successorParent = successor;
successor = present;
present = present.left;
}
if(successor != delNode.right)
{

successorParent.left = successor.right;
successor.right = delNode.right;
}
return successor;
}

}
``````
-
Could you explain your confusion with an example? `Find` is recursive. Do you understand how recursion works? Also: Which `Find` function confuses you? You have two, the name is overloaded with to different signatures. – FrustratedWithFormsDesigner Dec 30 '11 at 15:03
Frankly if i tell u the problem is for me, "Equivalent" is an object but how it works in Find method? (I meant in second method) – Reem Dec 30 '11 at 15:10
did you try to compile this code? did compilation pass at statement `present = new Node(data, null, null);`? why there are two classes - `Node.Equivalent` and `binarytree.Equivalent`? – gnat Dec 30 '11 at 15:35

Find works recursively, meaning it can call itself. However, it doesn't just call itself with the same arguments, each time it calls itself it is going deeper into the tree. If there were no checks, this could go on forever. However, this recursion has a couple of checks to terminate the search if it is given a null node (meaning, it didn't find what it was looking for), or the node it is given is the one being looked for (meaning it did find the one it was looking for). Eventually one of these conditions must be true.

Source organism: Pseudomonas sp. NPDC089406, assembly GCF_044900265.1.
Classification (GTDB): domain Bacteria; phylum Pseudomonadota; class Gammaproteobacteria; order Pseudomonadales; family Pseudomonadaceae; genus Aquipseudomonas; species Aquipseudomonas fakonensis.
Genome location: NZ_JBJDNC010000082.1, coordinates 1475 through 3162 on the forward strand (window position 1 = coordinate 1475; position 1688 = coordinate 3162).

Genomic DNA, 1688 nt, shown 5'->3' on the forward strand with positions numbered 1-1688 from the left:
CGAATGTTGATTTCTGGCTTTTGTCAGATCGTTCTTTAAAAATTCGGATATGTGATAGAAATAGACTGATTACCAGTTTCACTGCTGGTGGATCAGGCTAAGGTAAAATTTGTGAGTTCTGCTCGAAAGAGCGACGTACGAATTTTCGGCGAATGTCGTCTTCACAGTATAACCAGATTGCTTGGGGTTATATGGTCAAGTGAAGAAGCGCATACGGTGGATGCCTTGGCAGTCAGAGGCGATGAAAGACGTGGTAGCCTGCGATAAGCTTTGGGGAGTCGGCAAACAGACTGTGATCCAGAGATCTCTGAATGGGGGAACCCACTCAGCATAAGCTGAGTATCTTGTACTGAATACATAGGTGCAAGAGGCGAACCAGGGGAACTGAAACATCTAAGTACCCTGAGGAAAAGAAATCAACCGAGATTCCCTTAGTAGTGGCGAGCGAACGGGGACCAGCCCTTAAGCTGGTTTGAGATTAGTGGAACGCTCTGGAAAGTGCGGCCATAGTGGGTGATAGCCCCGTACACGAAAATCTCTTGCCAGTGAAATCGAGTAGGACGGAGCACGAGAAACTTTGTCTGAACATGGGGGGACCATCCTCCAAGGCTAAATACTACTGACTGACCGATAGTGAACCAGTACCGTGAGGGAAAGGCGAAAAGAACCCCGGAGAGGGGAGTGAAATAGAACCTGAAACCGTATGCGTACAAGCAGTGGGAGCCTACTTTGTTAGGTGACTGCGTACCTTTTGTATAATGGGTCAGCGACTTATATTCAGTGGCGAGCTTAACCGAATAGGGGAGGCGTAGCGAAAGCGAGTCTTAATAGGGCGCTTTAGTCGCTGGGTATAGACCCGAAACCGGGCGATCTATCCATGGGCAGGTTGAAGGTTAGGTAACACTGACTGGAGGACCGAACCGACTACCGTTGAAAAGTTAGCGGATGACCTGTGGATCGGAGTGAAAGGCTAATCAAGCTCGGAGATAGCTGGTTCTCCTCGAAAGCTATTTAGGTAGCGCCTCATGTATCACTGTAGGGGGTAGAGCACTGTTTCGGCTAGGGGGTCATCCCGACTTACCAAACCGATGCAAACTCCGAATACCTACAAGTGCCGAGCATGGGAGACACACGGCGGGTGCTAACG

It works like this:

First it looks at the node it was given. If the node is null, it didn't find what it was looking for and there are no children to search, so it returns false. This is the first termination check, and means "we didn't find it".

If the node is not null, then it checks to see if the node has the requested data. This is the second termination check. If it does, it returns true meaning "we found it".

If it doesn't find the requested data, then it must look either to the left or the right depending on whether the requested data is larger or smaller than the current data.

How does it do this last step? By taking either the left or right node, and starting the whole process over by calling itself with the left or right node of the current node and then returning the result. If the node it is currently on is a leaf node (ie: no left or right branches to follow), then a null node will be sent when it calls itself, and as you can see from earlier in the process, if Find is given a null node it will return false.

So, essentially Find says "am I the node we are looking for?" If the answer is no, it then asks itself "is my left node the one we are looking for?" or "is my right node the one I am looking for?" and it keeps asking itself that question as it goes deeper and deeper into the tree.

Notice that in all cases, Find either returns true, false, or the result of the next call to Find. This means that eventually, some version of Find will return true or false when it gets to the end of the tree, and that true or false will work its way back up the chain -- true (or false) will return to the caller, which returns that value to it's caller, which returns that value to it's caller, ... until you are back to where Find was first called.